#242 - Tuesday, October 29, 2019
#241 - Sunday, October 27, 2019 - Collaboration
#240 - Friday, October 25, 2019 - Smoked Out, Day 2
#239 - Thursday, October 24, 2019 - Smoked Out
#238 - Wednesday, October 23, 2019 - More AVX Tweaks
#237 - Tuesday, October 22, 2019
#236 - Monday, October 21, 2019 - Long Exposure
#235 - Sunday, October 20, 2019
#234 - Saturday, October 19, 2019
#233 - Friday, October 18, 2019 - Refinements
#232 - Thursday, October 17, 2019
#231 - Tuesday, October 15, 2019 - Just Another Night
#230 - Friday, October 11, 2019
#229 - Wednesday, October 9, 2019 - Luck of the ISS-ish
#228 - Monday, October 7, 2019 - Focus Pocus
#227 - Sunday, October 6, 2019 - Outreach Again!
#226 - Saturday, October 5, 2019 - Target of Opportunity
#225 - Friday, October 4, 2019 - Odd Happenings
#223 & #224 - Wed & Thu, October 2-3, 2019 - Another Sleepful Night
#222 - Tuesday, October 1, 2019 - Well, It Could've Been Worse
#221 - Monday, September 30, 2019 - I'm Still Up Late Sometimes!
#220 - Sunday, September 29, 2019 - Camera Swap
#219 - Saturday, September 28, 2019 - The Real Party is After Dark
#218 - Wednesday, September 25, 2019 - More Stuff I Need to Fix
#217 - Tuesday, September 24, 2019 - Smooth Sailing
#216 - Monday, September 23, 2019 - Continuous Process Improvement
#215 - Sunday, September 22, 2019 - Unnoteworthy
#214 - Saturday, September 21, 2019 - Computer Swap
#213 - Friday, September 20, 2019 - Routine
#212 - Thursday, September 19, 2019 - New Targets
#211 - Wednesday, September 18, 2019 - Back in Action
#210 - Tuesday, September 10, 2019 - Curse You, Moon!
#209 - Monday, September 9, 2019 - It's All Coming Together
#208 - Sunday, September 8, 2019 - Automation Nation
#207 - Saturday, September 7, 2019 - Chugging Along
#206 - Thursday, September 5, 2019 - Backyardathon
#205 - Tuesday, September 3, 2019 - Working Out the Bugs, Part 2
#204 - Monday, September 2, 2019 - Working Out the Bugs
#203 - Sunday, September 1, 2019 - Handywoman Skills
#202 - Saturday, August 31, 2019 - New Digs!
#201 - Saturday, August 3, 2019 - Final Members Night
#200 - Friday, August 2, 2019 - Outdoor Outreach
#199 - Tuesday, July 23, 2019 - New Scope!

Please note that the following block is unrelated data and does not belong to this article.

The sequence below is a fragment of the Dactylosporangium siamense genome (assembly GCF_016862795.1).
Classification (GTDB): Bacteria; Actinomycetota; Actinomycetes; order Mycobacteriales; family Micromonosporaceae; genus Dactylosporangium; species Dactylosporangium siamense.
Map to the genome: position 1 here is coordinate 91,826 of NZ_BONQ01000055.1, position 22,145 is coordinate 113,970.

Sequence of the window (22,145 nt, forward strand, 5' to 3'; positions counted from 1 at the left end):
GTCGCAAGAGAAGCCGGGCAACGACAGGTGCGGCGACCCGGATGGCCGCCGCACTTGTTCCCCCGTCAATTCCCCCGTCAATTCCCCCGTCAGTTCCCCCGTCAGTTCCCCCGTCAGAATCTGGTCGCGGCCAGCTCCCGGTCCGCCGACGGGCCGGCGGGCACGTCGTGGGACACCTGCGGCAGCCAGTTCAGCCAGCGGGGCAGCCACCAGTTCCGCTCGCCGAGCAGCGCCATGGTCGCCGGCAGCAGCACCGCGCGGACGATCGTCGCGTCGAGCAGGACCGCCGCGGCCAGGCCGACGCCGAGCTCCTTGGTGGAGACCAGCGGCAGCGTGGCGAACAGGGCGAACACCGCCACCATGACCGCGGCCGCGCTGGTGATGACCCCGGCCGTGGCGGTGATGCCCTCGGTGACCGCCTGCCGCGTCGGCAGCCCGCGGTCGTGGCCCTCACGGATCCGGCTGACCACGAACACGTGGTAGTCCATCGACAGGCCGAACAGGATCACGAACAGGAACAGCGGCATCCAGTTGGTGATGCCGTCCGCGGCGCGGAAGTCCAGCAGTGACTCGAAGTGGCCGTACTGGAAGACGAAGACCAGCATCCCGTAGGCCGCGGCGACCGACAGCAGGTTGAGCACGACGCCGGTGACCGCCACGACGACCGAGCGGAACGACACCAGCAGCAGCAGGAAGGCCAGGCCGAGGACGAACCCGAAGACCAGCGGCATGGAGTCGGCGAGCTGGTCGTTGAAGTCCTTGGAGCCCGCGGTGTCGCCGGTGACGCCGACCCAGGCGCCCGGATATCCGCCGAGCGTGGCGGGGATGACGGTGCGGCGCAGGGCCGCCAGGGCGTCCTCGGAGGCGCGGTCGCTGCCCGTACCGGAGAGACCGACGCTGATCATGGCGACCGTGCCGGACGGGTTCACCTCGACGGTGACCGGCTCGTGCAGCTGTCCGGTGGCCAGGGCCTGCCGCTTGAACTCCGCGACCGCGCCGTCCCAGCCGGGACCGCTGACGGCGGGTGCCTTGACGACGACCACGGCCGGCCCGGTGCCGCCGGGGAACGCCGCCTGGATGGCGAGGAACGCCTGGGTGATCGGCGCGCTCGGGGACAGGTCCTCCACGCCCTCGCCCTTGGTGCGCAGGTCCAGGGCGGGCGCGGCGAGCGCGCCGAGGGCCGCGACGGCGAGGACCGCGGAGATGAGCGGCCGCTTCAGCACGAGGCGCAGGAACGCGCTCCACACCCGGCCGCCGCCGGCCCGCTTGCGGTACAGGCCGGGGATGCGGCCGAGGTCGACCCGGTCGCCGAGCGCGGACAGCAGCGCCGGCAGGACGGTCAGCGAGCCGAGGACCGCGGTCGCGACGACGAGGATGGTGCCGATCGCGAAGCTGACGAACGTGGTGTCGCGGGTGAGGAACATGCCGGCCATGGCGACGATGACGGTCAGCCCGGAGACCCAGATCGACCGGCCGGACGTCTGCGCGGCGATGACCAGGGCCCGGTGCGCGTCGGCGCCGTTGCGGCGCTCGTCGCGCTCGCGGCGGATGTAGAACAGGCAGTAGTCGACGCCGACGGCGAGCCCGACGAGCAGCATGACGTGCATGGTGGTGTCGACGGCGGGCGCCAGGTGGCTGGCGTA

#198 - Wednesday, July 10, 2019 - Last Dark Night of the Atacama
#197 - Tuesday, July 9, 2019 - Shooting with an Astro-DSLR
#196 - Monday, July 8, 2019 - High-Tech Star Hopping
#195 - Sunday, July 7, 2019 - With My Own Eyes
#194 - Saturday, July 6, 2019 - In the Atacama Desert
#193 - Tuesday, July 2, 2019 - Solar Eclipse in Chile
#192 - Sunday, June 30, 2019 - Southern Skies from Mamalluca Observatory
#191 - Sunday, June 29, 2019 - First Peak at the Southern Sky!
#190 - Tuesday, June 25, 2019 - Star Tours
#189 - Tuesday, June 11, 2019 - Jupiter Double-Shadow Transit
#188 - Monday, June 10, 2019 - Finally, Some Outreach!
Texas Star Party 2019 Summary
#187 - Friday, May 3, 2019 - Baggin' Targets: Texas Star Party Night #6
#186 - Wednesday, May 1, 2019 - The Long Night: Texas Star Party Night #4
#184 - Monday, April 29, 2019 - At Last, Some Success: Texas Star Party Night #2
#183 - Sunday, April 28, 2019 - A Perilous Night! Texas Star Party Night #1
#182 - Monday, April 15, 2019 - Pre-Texas Star Party Checkout
#181 - Tuesday, April 2, 2019 - Fuzzy Colors
#180 - Sunday, March 31, 2019 - In like a lion, out like a lamb
#179 - Tuesday, March 26, 2019 - Finally, a little success!
#178 - Saturday, March 23, 2019 - If it's not one thing, it's another
#177 - Monday, March 11, 2019 - Sharing the Love
#176 - Sunday, January 20, 2019 - Lunar Eclipse!
#175 - Saturday, January 5, 2019 - Winter Fun
#174 -Thursday, January 3, 2019 - A Cloudy Start to the New Year

2018

#173 - Tuesday, December 18, 2018 - The Moon and the Library
#172 - Sunday, December 16, 2018 - A Rude Fog
#171 - Monday, December 10, 2018 - Can't Get Lucky Twice
#170 - Sunday, December 9, 2018 - Back After a Long, Cloudy Hiatus
#169 - Saturday, November 10, 2018 - I'm Not Ready for Winterrrrrrr
#168 - Tuesday, November 6, 2018 - Weeknight Warrior
#167 - Monday, October 29, 2018 - Little Green Planets
#166 - Thursday, October 18, 2018 - Winter is Coming
#165 - Sunday, October 7, 2018 - Chasing Clear Skies
#164 - Saturday, October 6, 2018 - Imaging Through Fog & Sog at Hidden Hollow (Night 3)
#163 - Friday, October 5, 2018 - A Foggy Night at Hidden Hollow (and I fixed my mount!!)